Professor Nick Dunn outlines the need for a greater understanding of how Cities evolve and how they may develop in the future to accommodate changing societal needs.
Our future is urban. Cities are the confluence of human activity par excellence with more and more of us moving to and living in urbanised areas around the world. Thinking about the future is complex. There are also many voices and much speculation about how cities will be in the future. To understand the future of cities is to understand how we will live, work, travel and connect with each other. As part of the UK Government’s Office for Science: Foresight Future of Cities, I was asked to undertake research that sought to understand what lifestyles, mobilities and communities may shape the urban landscapes of the 21st century.
In our research we examined nearly one thousand different future cities and tried to understand how they could be classified and related to one another. In the end, for the purpose of the report we chose ninety future cities that were prominent types to give as large an overview as possible. One of the principal tenets going forward would be the relationship of people and their built environment. The recurrence and growth of more socially engaged future city visions in the early twenty-first century is notable and perhaps reflective of greater societal and global ambitions of ecological and social sustainability, alongside economic and political aspects of urban life.
The resilience of our future on the planet will be informed by how and why our cities evolve. This requires us to think long and hard about ensuring the planet and our cities are a shared resource for all to sustain our wellbeing and emergent lifestyles. Far from being science fiction, future cities are already here – it will be how we reboot them that really matters next. The sci-fi writer William Gibson has suggested, “The future is already here – it’s just not evenly distributed.”
This echoes through our research wherein an example such as Masdar City, Abu Dhabi by Foster + Partners (2007 onwards) seeks to combine state-of-the-art technologies with the planning principles of traditional Arab settlements to create a desert community that aims to be carbon neutral with zero waste. The city is intended to be the first modern community in the world to operate without fossil-fuelled vehicles at street level. As such, a number of its design principles are based on street-level urbanism, ensuring that the city encourages walking via shaded streets and courtyards along with a maximum distance of 200 metres to the nearest rapid transport links and amenities.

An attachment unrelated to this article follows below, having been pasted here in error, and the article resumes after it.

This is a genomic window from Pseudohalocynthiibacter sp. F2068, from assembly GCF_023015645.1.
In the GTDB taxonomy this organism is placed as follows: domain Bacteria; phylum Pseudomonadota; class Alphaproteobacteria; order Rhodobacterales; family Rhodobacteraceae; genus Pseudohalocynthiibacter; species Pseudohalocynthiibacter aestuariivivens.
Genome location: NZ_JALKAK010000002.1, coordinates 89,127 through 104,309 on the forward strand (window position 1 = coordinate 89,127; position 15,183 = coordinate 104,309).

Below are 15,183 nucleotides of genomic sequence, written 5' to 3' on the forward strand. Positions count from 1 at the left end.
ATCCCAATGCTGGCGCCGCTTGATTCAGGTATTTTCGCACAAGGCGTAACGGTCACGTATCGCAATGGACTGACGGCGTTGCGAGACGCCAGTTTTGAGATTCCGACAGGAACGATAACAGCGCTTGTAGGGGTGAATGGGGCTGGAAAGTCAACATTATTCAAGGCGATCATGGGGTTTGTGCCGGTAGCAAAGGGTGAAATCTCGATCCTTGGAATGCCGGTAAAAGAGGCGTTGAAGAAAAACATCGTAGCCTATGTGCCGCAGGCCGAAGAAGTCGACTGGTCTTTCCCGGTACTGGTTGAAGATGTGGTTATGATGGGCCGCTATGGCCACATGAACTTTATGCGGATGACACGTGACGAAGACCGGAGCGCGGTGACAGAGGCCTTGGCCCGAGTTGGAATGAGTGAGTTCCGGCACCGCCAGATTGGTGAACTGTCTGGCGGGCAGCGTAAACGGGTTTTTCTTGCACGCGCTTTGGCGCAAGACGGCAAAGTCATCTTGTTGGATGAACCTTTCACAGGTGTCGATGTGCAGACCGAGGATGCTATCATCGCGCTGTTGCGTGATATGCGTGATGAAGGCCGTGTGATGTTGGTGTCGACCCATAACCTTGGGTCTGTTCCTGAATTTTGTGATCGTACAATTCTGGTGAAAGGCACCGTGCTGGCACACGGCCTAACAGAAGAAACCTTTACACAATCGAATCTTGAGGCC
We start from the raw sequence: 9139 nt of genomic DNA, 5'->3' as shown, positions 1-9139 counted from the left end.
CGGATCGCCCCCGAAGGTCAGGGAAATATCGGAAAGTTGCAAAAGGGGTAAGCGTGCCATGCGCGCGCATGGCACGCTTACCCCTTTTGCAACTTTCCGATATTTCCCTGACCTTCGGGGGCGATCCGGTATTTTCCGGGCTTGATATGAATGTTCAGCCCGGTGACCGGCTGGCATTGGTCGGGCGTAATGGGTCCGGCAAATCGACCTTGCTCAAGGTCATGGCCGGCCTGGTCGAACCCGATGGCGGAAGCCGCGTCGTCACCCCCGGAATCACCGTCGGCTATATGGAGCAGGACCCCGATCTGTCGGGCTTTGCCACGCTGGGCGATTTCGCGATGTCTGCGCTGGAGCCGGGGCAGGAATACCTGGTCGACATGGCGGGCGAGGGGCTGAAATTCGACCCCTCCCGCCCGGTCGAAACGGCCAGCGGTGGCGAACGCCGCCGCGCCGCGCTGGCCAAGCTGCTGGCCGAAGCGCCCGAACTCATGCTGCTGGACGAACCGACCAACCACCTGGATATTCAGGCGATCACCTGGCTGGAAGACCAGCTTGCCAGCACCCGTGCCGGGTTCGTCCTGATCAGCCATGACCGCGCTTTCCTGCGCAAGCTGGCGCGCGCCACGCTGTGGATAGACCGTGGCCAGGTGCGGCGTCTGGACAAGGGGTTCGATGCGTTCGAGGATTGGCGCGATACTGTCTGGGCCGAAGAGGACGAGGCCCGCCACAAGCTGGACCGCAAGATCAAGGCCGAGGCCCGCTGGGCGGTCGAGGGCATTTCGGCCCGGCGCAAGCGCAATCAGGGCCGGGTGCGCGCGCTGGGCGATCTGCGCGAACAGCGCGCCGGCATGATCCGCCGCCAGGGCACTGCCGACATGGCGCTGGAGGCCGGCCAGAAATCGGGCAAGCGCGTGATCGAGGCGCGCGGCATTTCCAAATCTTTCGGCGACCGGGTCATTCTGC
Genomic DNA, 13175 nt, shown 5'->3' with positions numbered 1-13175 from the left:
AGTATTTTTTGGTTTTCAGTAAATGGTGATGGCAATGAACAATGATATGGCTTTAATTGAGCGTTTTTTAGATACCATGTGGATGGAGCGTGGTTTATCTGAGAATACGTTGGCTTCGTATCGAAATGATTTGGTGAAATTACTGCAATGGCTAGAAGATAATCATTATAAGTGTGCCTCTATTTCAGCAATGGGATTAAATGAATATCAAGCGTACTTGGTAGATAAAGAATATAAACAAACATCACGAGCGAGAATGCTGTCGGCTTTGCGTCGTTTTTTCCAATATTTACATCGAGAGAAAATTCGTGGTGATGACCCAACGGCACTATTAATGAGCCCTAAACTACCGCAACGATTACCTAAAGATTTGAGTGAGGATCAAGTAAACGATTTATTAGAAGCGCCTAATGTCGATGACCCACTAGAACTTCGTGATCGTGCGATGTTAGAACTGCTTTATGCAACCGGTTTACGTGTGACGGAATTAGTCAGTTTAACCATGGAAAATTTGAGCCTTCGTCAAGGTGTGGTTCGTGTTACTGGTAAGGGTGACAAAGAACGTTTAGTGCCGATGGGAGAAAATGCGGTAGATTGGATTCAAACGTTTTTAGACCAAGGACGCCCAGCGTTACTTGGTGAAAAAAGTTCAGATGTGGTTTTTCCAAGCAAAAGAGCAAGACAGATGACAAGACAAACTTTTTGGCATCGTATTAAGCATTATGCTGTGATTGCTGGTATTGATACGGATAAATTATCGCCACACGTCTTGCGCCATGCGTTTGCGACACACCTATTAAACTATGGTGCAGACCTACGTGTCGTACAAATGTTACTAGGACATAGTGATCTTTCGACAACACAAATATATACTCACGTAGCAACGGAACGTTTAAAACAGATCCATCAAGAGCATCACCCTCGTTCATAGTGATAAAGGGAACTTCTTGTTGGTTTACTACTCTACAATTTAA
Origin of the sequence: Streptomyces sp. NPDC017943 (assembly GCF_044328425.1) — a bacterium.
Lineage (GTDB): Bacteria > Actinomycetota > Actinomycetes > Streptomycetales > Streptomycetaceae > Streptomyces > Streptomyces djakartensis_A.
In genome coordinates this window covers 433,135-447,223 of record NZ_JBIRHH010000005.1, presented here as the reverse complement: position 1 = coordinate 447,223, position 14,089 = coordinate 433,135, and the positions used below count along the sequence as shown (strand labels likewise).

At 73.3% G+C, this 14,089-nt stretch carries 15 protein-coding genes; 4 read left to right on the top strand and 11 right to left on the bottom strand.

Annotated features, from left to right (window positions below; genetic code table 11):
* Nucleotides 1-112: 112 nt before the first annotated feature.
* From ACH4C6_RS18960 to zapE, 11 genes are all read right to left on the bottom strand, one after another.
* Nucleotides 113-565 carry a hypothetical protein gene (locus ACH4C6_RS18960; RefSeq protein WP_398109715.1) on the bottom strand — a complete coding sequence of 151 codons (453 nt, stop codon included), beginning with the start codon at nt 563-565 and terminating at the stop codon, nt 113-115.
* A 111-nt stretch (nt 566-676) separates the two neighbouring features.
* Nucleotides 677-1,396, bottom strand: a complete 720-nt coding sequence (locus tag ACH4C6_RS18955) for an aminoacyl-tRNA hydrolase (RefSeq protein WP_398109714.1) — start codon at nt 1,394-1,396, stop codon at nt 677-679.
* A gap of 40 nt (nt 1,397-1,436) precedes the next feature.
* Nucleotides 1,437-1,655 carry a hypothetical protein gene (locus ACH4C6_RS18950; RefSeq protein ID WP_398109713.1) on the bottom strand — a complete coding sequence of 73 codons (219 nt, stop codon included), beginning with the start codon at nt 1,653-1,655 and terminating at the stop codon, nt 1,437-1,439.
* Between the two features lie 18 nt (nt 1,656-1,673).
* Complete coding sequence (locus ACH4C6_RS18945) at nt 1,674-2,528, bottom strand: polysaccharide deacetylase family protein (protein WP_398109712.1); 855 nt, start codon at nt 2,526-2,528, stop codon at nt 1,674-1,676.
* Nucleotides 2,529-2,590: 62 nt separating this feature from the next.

Similar schemes, such as Arup’s Dongtan Eco-City, Chongming Island, Shanghai (2005 onwards), also reflect the combined approach of a walking based, sustainable living strategy, with ambitions to harness renewable energies and have zero waste.
The major and complex issues we face with regard the environment and zero carbon living are well established and relatively well understood. However, perhaps an equally significant challenge will be how future cities respond to the shifts in societies where our lifestyles are increasingly one of individual collectivism. In this situation people have dispersed both spatially and socially, forming new nodes and networks, which is reflected in the resurgence of cities. This appears to be borne of the economic and environmental realities of the 21st century and a reaction to the conspicuous consumption of the 20th century.
The current young generations and subsequent ones are likely to live and stay in cities for greater periods of their lives since more are delaying or even declining family formation and cannot afford to enter the property market as buyers. This in turn requires cities to enable more nomadic lifestyles with flexible work/live spaces, shared dwelling, later-running transport etc.
In this regard, a foreseeable shift toward more open frameworks that enable decision makers, people and communities to inform adaptable, resilient and sociable urban development seems likely. What we need is to accept risk and enable experimentation of different housing collectives, densities and types at a time when both present an oxymoron in times of austerity.